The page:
Bearing Witness and Creating Change

After learning about historical events, next steps can take a variety of directions – sharing stories, creating art, leading learning experiences, and advocating for change. Inspired by Michigan-produced and youth-led film Shoah Ambassadors and our U.S. and the Holocaust classroom resources, this “Bearing Witness” student media project invites students to craft video segments that explore historical events and advocate for change. Students may select any history that is interesting and/or significant for them, but we encourage them to look at opportunities to bear witness to stories and examples that are specific to Michigan, including:

  • Racial unrest and violence
  • Native American removal
  • Redlining and post-Civil War segregation
  • Violence against immigrants and refugees
  • Modern antisemitism and acts of hate/violence

Taking Inspiration

The Shoah Ambassadors Media Activity Deck includes resources for watching, discussing, and engaging with the film – many of the activities within this deck will help students prepare for a larger documentary project like this. You may choose to begin with a viewing of the film, work through some of the “viewing” cards to reflect and debrief, and then choose one or more “producing” cards that students can use to practice media-making and/or produce segments that can be included in the final documentary (i.e. interviews, features, explainers).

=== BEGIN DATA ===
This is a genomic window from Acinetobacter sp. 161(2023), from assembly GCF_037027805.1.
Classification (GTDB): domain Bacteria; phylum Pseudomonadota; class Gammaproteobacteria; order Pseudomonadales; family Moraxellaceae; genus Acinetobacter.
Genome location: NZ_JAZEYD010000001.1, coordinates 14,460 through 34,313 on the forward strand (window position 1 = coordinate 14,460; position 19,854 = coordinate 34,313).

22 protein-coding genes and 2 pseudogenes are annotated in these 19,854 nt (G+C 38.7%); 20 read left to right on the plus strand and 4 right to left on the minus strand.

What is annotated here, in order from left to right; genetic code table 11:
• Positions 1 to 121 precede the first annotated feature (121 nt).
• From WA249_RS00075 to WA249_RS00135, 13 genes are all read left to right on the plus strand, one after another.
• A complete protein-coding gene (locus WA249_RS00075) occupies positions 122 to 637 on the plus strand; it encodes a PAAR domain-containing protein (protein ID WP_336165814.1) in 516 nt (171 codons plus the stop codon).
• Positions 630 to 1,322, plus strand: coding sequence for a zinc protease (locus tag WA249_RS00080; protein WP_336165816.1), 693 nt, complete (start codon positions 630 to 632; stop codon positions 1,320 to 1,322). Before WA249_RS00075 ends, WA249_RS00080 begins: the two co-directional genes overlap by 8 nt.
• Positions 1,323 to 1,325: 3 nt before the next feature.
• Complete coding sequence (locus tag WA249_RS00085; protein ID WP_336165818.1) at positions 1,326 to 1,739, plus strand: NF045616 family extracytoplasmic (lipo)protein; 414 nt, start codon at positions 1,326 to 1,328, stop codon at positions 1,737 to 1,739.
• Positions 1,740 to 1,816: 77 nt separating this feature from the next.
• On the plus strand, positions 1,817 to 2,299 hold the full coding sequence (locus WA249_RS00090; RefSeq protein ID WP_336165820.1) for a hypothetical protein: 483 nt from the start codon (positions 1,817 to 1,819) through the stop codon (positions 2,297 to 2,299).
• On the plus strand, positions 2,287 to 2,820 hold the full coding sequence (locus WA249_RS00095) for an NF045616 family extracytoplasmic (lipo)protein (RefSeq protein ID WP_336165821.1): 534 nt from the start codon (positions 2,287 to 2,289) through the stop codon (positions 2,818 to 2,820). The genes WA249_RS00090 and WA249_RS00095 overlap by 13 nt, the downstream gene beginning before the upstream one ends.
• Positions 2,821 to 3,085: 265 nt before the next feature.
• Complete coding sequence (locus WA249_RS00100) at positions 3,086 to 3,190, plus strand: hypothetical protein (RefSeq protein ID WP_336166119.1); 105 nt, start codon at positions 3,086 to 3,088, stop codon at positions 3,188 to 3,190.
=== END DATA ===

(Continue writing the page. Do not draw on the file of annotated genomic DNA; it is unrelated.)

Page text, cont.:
Shoah Ambassadors

Today’s young people may not have lived through the Holocaust themselves, but they must now become the caretakers of history so that the triumphs and tragedies of these Jewish icons may never be forgotten.

3 Steps of Video Creation

Make sure you’ve visited the Getting Started page to familiarize yourself and your students with video and recording practices. This project can be done in small groups, or as a whole class. We recommend having students at least work in small groups so that they can produce a product that they are proud of. If you choose to have them work in groups, help them navigate how they will collaborate (suggested roles: content lead, producer, director, scriptwriter, host). If you choose to work as a whole class, student groups can produce individual segments that combine into a longer documentary.


Students identify their topic of interest and research primary source documents, journal entries, and stories and perspectives from the time period. They should focus on stories that may have been silenced or left out or that can be shared in a new piece of media. Secondary sources can help contextualize the perspectives that they are learning from. If appropriate, students should also conduct respectful interviews with community members who can offer a unique perspective or expert opinion to the work. Help students record their findings and organize the information that they want to include in their final video.


With research complete, students should work to plan how they want to organize and compose their film. They should identify “segments” for specific events or stories, and organize how they want to share the information – through on-screen graphics, video clips from other sources, clips from recorded interviews, or video of an expert of host speaking directly to the camera. After identifying what segments will be included in the final film, students will need to write scripts and identify visual content to include as their "B-roll."


Finally, students should carefully record, format, and edit their film, combining the various segments that they plan and produce, adding music and graphics, and crafting a final look that is polished and impactful for a viewer.

Showcase Your Work

Once your video or collection of videos is complete, share it with us and we’ll feature it on the Michigan Learning Channel YouTube channel! Just send us an email at